Companies considering business intelligence (BI) solutions may balk at the idea of adding something "extra" to the IT infrastructure. Finding the ways BI can give value to a company is an important step for users, helping them improve their processes in a number of different ways. Knowledge is power in business, and BI provides firms with a deep understanding of their market and unique place in it. Linking those abstract benefits to real and immediate ways to boost revenue could be the beginning of positive change for businesses.
Knowing oneself and others
According to Business 2 Community contributor Jeff Adelson-Yan, companies can decide what their various outreach and marketing programs are worth through the application of BI. Devoting space to analytics means gaining insight into how each other project is performing. Setting budgets for individual processes, he stated, is easier when using BI to find out what customers really want from a company. This information is extremely valuable, as it takes some of the guesswork out of planning.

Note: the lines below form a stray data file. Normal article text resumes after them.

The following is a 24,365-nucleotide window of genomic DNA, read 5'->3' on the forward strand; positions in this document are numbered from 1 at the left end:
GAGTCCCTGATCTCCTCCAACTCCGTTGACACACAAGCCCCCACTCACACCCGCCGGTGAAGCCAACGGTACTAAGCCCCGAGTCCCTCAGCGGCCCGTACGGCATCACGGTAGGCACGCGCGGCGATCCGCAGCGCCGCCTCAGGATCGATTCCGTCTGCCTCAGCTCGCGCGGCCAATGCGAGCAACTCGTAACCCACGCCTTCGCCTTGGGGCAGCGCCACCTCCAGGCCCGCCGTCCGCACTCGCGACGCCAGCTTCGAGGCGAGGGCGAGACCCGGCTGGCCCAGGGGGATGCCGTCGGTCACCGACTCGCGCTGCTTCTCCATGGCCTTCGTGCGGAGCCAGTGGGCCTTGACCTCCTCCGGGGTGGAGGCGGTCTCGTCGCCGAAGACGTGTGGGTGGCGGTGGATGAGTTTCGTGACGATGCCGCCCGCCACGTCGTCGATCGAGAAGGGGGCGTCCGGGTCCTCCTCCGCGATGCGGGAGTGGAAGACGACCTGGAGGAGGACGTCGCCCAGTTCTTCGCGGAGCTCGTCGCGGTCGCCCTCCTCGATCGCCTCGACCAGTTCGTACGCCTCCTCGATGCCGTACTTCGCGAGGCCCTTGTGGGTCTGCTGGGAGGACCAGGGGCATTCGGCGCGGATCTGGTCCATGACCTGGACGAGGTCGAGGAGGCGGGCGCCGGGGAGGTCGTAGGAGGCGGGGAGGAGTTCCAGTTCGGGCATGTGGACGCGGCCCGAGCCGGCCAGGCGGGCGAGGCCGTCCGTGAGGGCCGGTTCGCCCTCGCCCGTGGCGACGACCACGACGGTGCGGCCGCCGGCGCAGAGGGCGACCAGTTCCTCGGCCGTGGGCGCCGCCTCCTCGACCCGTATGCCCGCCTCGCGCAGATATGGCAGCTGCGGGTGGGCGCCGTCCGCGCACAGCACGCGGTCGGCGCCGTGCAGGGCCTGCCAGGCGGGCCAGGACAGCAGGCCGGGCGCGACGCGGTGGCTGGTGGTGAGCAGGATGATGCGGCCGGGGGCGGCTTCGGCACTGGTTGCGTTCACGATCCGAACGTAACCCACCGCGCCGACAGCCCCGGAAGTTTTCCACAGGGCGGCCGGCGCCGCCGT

Adelson-Yan noted that companies can also analyze their market in addition to their own processes. While firms can gauge how their competitors are doing from quarterly earnings reports, up to date briefs on the industry could be far more powerful as a business tool. After all, corporate decisions on marketing and similar programs must be made quickly to be effective, meaning that a working knowledge of the current state of things is vitally important.
Beyond the current state of the company using BI and the position of its rivals, there is a realm of hypotheticals, new options to be explored. According to Adelson-Yan, firms can constantly tap into new technology ideas, including advanced strains of BI, to make sure marketing efforts are working properly.
Companies looking for insight into their customers' mindset may not have to look far for information to mine. According to PCQuest, there is a wide variety of information lurking in businesses' own systems. Firms log their interactions with customers more now than ever as business becomes increasingly digital. These records could be the raw materials for important insights.
The source noted that even small companies can look into their interactions with customers for valuable insight. Though these businesses may not have the budgets and international backing like that of their peers, they still have computer databases and clients to study. The simple fact that they have information from consumer contact means they have what they need to dive in and understand their positioning and create a budget that makes sense from all sides.